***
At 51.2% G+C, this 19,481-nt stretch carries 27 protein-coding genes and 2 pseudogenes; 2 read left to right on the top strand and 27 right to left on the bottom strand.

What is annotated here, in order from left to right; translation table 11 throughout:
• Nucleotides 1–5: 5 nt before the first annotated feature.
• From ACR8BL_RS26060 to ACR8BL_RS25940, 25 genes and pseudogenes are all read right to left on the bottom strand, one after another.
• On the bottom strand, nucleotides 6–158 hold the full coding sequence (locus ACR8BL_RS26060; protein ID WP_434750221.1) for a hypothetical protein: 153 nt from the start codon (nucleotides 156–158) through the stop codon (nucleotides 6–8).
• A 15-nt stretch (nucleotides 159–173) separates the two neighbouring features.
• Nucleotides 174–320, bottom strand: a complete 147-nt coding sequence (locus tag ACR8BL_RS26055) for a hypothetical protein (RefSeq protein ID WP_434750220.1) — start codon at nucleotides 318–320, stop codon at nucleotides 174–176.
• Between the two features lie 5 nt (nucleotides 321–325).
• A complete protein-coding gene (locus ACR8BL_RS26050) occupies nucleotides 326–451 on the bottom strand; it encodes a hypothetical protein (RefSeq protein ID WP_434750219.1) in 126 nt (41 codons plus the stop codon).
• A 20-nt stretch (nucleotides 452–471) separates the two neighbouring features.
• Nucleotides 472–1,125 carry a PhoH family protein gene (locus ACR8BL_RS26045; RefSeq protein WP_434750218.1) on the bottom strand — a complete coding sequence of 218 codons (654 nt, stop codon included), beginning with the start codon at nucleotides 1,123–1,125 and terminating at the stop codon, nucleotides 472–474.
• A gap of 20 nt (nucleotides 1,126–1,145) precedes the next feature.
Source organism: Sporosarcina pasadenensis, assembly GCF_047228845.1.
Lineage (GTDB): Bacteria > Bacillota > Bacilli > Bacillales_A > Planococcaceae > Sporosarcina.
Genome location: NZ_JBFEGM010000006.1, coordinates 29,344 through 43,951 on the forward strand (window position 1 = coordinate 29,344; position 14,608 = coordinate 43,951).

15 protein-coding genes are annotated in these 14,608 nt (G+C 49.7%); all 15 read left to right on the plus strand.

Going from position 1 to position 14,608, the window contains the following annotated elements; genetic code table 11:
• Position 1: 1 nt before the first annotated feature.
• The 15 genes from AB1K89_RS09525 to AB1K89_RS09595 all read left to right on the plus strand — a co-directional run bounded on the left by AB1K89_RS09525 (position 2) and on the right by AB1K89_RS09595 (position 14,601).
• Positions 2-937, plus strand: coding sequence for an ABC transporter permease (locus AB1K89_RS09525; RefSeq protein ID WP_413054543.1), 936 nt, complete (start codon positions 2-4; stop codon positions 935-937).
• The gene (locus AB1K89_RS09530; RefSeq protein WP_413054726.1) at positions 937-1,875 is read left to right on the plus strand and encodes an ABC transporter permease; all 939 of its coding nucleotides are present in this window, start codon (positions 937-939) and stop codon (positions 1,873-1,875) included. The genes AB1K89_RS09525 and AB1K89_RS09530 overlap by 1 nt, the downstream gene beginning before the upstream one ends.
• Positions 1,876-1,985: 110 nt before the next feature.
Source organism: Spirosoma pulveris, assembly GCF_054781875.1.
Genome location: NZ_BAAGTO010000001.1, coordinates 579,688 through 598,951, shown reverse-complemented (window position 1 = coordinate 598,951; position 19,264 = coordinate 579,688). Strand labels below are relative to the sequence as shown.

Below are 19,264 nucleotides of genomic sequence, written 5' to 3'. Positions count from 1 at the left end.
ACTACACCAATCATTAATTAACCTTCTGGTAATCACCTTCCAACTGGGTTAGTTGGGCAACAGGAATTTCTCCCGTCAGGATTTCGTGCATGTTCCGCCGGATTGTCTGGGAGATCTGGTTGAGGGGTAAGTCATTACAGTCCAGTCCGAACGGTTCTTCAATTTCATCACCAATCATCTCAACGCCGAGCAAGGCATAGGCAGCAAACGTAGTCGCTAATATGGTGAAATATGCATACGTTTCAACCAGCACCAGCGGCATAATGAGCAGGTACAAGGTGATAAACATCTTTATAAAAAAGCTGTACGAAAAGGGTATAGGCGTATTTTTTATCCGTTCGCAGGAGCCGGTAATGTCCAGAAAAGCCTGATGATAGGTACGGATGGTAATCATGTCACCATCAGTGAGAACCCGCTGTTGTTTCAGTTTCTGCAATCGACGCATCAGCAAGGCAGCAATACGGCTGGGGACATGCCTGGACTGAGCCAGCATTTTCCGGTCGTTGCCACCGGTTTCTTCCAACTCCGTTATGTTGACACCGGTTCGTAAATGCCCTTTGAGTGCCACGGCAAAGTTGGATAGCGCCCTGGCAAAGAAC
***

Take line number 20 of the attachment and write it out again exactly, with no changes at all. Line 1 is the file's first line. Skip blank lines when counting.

• Positions 2-937, plus strand: coding sequence for an ABC transporter permease (locus AB1K89_RS09525; RefSeq protein ID WP_413054543.1), 936 nt, complete (start codon positions 2-4; stop codon positions 935-937).